March 18, 2019
After moving into a home built in 1980, a busy couple knew their kitchen needed a lot more efficiency and durability to work for their young family. Designer Sarah Mouser of Atlanta-based Ivory Lane Interiors came on board to turn this dated and dark space into an open-concept, functional kitchen.
Starting from Scratch
According to Mouser, the layout of the kitchen was strange, and there were even electrical wires coming out of the walls, which was not to code and dangerous.
“It was speculated that previous owners had done the contractor work themselves,” said Mouser. “The ceilings were not even measuring 8 feet tall, because there had been three or four different layers of flooring stacked on top of each other.”
The cabinets were original and needed to be replaced, and right off the kitchen was a built-in bar that separated it from the living room and was not aesthetically pleasing. There was little to no lighting, and the kitchen simply felt dark and closed off.
“The main goal was to open the kitchen up to allow for more space,” said Mouser, adding that it was important to the client to be able to see the kids in the family room. “Also, the homeowner wanted farmhouse elements added in the design plan.”
Using SmartDraw, Mouser planned to take down the divisive walls to create an open-concept feel and brought in an engineer to help deal with the load-bearing walls. In the end, they kept one drop-down beam, which opened up the space enough but saved on the budget. After redoing the uneven and raised floors, the kitchen had the floor plan they wanted.
“The layout of the kitchen was all new, so there was a new location for everything,” she said. “French doors were swapped out for a new window and a classic farmhouse sink. A built-in pantry was added, and an island was created as a great space to gather and entertain with family and friends.”
Durable & Friendly Materials
The new kitchen layout is in an L-shape, which leads into the living room and has a large island for a centerpiece. Mouser intends for the island to be a space for this family to gather with their two young children, host friends and when the kids are older, they can do their homework there.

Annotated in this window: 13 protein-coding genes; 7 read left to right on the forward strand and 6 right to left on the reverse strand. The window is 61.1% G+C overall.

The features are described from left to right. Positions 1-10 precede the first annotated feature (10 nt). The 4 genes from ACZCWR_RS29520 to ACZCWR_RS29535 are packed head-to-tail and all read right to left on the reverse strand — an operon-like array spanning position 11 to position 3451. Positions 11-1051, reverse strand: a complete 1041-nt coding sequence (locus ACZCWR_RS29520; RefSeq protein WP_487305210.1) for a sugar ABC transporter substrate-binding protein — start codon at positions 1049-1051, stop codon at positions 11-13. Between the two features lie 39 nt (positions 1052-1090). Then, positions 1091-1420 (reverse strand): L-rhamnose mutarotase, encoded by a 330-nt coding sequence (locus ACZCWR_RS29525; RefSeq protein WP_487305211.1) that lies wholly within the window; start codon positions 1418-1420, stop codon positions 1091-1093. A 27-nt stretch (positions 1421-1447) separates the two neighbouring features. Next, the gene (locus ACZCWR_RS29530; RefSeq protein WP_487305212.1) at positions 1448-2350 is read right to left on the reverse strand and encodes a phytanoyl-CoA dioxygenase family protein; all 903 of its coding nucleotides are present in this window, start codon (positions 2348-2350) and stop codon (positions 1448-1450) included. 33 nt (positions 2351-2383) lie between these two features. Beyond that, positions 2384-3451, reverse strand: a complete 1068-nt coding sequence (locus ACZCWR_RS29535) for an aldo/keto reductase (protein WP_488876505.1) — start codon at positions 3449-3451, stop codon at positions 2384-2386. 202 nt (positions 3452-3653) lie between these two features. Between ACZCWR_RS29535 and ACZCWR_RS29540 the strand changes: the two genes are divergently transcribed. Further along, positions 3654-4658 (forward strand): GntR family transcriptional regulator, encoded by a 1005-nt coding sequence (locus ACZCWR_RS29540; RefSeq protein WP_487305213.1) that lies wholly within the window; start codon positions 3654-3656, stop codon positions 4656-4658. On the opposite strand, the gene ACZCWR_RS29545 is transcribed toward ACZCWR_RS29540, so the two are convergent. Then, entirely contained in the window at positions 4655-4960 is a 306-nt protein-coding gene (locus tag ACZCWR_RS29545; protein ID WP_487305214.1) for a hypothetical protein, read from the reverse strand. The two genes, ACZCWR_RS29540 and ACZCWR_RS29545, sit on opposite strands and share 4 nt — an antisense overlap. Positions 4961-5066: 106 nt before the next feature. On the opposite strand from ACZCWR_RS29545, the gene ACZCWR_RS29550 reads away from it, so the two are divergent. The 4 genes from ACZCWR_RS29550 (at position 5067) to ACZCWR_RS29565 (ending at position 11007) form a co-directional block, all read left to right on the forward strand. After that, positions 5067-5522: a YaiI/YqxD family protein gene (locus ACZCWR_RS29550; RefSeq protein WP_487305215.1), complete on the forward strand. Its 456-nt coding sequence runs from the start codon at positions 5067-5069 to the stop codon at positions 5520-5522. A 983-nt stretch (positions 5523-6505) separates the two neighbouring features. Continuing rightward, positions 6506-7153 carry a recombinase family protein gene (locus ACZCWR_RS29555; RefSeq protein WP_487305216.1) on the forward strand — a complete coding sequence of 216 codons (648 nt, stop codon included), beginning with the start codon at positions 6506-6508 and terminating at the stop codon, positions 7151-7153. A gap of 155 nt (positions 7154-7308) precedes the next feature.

“When designing the island, two things were important: One – make it a place to gather and serve food and two – incorporate enough storage,” said the designer.
She chose drawers instead of cabinets in the island to maximize the client’s space; drawers are often a better fit for easy access to pots and pans. Three glass pendants hang over the island, which is topped with butcher block.
“The butcher block island added a classic farmhouse touch and so did the vintage-style refrigerator,” said Mouser, adding that the farmhouse sink was refurbished vintage. The open shelving additionally contributes to the aesthetic.
For the cabinet fronts, she wanted something long lasting and easy to clean, since the clients have two children under the age of three. She ended up choosing a white-painted oak cabinet in a beadboard style to fit in with the kitchen’s farmhouse theme, coupled with quartz countertops for extra durability.
“All those elements were really the perfect touches to making this a true farmhouse-style kitchen,” said Mouser.
Designer: Sarah Mouser, Ivory Lane Interiors
Photographer: C. Bryce Castille
Contractor: Original Builders
Flooring: Distressed Kinsley Hickory
Hardware: Dynasty Hardware
Lighting: Pottery Barn
Refrigerator: Big Chill